We deny relief.


          Keasler, J., filed a concurring opinion, in which Hervey, J., joined.

         I agree with the majority's judgment and I join its opinion. I write separately to suggest a reading of the relevant statute that may, going forward, satisfy both parties' concerns.

         Although the majority accurately conveys the facts of this case, I recite them in chronological order to aid the reader's understanding.

1. In May 2013, Johnson was sentenced to 10 years' confinement for forgery ("Sentence 1");
2. In August 2013, Johnson was sentenced to 10 years' confinement for possession of a controlled substance ("Sentence 2"), stacked upon Sentence 1; and
3.In September 2014, Johnson was sentenced to 40 years' confinement for delivery of a controlled substance ("Sentence 3"), concurrent to Sentences 1 and 2.

         Because it is stacked upon Sentence 1, Sentence 2 does not "begin"-that is, Johnson does not begin accruing credit on Sentence 2-until either (1) Sentence 1 is served day-for-day, or (2) the parole board votes to grant him parole on Sentence 1.[1] In practical terms, this means that Johnson cannot come any closer to attaining parole eligibility on Sentence 2 until he is "paroled" on Sentence 1. He is therefore understandably eager for an as-soon-as-possible parole vote on Sentence 1.

         The problem is that, per Board of Pardons and Paroles ("Board") policy, the Board will not hold a parole vote on any of his sentences until he is statutorily eligible for release on Sentence 3-his longest or "controlling" sentence.[2] This will not occur until December 2017, nearly four years after he became statutorily parole eligible on Sentence 1 (January 2014). While this delay would seem to have potentially deprived Johnson of four years of accrued time towards Sentence 2, the Board's stated reason for the delay is sensible enough:

The decision to delay the vote promotes efficiency; it means that the Board need not repeatedly review the same inmate for parole across a range of non-controlling, concurrent sentences. In other words, this policy . . . minimizes the burden on the parole system by reducing the need to prepare for and toconduct inefficient and repetitive votes where the benefit of such a vote is highly speculative.[3]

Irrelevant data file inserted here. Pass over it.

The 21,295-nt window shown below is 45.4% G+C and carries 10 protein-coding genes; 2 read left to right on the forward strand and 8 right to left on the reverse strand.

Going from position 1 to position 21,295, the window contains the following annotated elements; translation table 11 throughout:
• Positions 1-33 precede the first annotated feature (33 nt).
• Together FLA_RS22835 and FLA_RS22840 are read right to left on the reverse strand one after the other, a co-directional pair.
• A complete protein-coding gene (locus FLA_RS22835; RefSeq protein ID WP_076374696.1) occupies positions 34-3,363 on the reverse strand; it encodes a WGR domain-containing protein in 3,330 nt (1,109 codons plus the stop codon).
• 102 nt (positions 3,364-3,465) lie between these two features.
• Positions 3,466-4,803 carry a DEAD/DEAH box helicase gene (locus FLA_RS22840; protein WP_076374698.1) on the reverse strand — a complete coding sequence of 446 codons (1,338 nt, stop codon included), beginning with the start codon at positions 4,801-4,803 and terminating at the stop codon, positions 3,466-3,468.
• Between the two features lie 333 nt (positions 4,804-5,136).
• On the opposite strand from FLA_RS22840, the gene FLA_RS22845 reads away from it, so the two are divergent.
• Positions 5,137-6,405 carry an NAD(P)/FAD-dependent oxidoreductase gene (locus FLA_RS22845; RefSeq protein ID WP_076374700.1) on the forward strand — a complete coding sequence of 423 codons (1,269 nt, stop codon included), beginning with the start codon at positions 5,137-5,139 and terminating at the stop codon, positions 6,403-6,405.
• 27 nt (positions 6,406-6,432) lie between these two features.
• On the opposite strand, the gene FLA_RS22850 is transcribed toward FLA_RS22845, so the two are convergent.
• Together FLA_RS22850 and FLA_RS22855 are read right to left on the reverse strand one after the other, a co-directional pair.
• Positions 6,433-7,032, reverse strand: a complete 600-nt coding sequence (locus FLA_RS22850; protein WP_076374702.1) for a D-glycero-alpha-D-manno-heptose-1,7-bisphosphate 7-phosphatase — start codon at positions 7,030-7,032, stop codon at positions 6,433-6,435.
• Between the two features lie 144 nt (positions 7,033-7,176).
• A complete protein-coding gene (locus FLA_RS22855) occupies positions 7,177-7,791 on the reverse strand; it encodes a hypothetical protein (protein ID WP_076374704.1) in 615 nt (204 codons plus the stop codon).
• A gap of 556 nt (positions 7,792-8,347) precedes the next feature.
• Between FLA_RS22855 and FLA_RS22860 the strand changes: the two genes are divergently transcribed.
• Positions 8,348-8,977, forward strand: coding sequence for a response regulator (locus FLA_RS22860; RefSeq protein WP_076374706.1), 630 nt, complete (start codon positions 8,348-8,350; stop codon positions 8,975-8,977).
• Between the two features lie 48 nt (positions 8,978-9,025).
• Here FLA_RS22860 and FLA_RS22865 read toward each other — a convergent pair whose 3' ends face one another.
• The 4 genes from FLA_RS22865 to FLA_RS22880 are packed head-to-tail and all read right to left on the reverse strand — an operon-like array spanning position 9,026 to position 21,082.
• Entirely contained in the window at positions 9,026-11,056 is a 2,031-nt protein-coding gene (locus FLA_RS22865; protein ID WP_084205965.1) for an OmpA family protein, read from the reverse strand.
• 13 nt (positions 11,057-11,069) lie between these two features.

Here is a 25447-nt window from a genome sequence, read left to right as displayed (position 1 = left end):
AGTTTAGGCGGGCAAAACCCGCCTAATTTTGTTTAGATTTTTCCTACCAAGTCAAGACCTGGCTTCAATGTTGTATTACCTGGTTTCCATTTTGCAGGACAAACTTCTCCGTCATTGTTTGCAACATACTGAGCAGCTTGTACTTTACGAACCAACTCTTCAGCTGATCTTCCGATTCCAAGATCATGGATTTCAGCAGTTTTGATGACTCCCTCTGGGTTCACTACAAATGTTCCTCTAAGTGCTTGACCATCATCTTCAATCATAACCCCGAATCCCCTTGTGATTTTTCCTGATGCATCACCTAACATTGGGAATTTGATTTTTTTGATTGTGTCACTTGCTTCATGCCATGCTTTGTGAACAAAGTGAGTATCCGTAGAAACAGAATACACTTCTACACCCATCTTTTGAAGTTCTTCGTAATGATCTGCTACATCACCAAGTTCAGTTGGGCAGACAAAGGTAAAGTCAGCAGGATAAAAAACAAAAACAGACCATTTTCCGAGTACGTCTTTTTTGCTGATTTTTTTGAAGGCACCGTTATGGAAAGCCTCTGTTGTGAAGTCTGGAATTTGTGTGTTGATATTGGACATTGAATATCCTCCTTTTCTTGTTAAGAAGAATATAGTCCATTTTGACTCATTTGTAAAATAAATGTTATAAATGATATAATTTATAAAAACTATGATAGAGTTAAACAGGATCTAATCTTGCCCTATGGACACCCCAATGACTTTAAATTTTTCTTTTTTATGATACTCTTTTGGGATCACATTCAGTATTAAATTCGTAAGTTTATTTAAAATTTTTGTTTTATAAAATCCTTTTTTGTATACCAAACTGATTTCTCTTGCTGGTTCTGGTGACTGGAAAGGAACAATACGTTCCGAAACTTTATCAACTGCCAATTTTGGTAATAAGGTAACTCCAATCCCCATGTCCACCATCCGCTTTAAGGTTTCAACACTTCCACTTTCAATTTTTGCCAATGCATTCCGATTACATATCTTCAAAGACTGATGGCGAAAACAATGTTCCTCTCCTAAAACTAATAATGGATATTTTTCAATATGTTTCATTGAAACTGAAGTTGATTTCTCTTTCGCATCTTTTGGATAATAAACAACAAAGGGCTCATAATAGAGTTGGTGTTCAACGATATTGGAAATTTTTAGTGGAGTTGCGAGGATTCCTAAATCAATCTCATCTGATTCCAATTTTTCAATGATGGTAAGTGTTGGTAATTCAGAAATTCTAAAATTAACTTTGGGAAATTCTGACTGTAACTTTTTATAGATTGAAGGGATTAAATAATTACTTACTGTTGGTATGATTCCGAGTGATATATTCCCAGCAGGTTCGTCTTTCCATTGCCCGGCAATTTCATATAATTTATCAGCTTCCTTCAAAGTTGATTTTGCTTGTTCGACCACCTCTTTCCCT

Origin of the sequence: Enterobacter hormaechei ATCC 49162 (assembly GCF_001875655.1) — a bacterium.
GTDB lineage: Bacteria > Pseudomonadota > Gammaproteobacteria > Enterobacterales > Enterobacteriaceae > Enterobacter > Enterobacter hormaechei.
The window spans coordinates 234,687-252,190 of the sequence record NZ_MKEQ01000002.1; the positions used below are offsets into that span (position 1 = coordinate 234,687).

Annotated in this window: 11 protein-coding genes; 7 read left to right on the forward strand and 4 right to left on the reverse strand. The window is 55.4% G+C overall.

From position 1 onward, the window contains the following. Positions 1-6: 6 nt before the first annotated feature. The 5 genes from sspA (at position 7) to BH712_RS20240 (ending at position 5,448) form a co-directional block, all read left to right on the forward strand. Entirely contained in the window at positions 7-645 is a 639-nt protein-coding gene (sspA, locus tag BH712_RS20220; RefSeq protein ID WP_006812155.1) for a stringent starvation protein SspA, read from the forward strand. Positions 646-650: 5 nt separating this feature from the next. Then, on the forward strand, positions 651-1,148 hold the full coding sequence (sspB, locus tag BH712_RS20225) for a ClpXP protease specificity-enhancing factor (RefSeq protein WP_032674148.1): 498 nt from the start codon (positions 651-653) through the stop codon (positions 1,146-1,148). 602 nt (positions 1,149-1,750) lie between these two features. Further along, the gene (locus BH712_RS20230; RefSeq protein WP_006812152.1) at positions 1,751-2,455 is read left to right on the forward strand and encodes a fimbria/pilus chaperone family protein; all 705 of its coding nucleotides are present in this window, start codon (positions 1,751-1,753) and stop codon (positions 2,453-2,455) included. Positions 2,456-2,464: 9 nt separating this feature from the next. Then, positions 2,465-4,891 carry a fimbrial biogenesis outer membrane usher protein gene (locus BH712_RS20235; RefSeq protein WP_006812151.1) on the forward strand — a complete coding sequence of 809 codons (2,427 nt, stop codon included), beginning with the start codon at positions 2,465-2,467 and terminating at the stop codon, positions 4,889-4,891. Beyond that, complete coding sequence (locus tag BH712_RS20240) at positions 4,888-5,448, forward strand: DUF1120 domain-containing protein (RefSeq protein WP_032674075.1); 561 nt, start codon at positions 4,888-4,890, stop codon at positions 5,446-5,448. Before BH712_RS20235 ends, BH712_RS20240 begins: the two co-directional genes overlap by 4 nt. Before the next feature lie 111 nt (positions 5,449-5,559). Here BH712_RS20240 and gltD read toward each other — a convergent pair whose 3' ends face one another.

In essence, the Board seeks to avoid what is sometimes called "paper parole"-a parole determination that would not result in an actual, physical release of the inmate from TDCJ custody. Johnson, meanwhile, retorts that if "his second sentence [had] commence[d]" in January 2014 (when he became statutorily eligible for release on Sentence 1), he would be eligible for actual, physical release in a matter of months, rather than years.[4] As it currently stands, even if he is given parole on Sentences 1 and 3 in December 2017, that decision will only mark the commencement of Sentence 2. He will not be physically released from TDCJ custody until he becomes statutorily eligible for, and is paroled on, Sentence 2.

         Both parties seem to think that the Board's impending parole vote on Sentences 1 and 3 can be only prospective in nature-that is, any vote to grant him parole would determine only the prospective commencement date of Sentence 2. I am not convinced that the Board's impending vote need be so limited.

         Government Code Section 508.150, the statute governing "Consecutive Felony Sentences" in parole matters, states that the Board "shall designate during each sentence the date . . . the inmate would have been eligible for release on parole if the inmate had been sentenced to serve a single sentence."[5] This statute seems to allow-and may, by dint of the word "shall, " require-the Board to make retroactive parole determinations in the very limited context of consecutive sentences.

         If this interpretation of Section 508.150 is the correct one, both parties may have their druthers in this case. The Board may wait until December 2017 to conduct a single parole determination on all of Johnson's eligible sentences in one fell swoop. It may also, at that time, designate the date upon which Johnson "would have been eligible for release on parole if [he] had been sentenced to" but one sentence.[6] That is, the Board may retroactively consider Johnson for "parole" on Sentence 1 as though they were considering him in January 2014. If he is determined to have been an unsuitable candidate in January 2014, the Board may go on to determine the date that he "would have been" so suitable, and grant him "parole" as of that date-or it may indicate that he was not a suitable candidate at any time during that period.[7]

         Johnson, if he is retroactively granted parole in this manner, will receive all the credit towards Sentence 2 that he currently claims to have been unfairly kept from him. If, on the other hand, he is denied retroactive parole after appropriate review, he will not have been deprived of anything the law currently entitles him to.[8] After all, Johnson himself acknowledges that "parole is a privilege, rather than a right."[9] But he will at least have received review. In this respect, the unusual circumstances of his sentencing will not cause him to be treated any differently than other inmates, at least for parole purposes.

         Because Section 508.150 requires only that consecutive-sentence parole determinations be made "during each sentence, "[10] until Sentence 1 is served day-for-day, the Board cannot yet be said to have run afoul of the statute in this case. And as I understand it, the majority says only that Parole Board Rule 145.3(4) does not clearly impose upon the Board a legal duty to conduct a vote sooner than that.[11] I do not disagree that this is the most reasonable construction of the rule. I simply note that if, at its impending vote, the Board elects to make a retroactive parole determination in the manner that I have just described, all of Johnson's stated concerns will thereby be addressed to his satisfaction.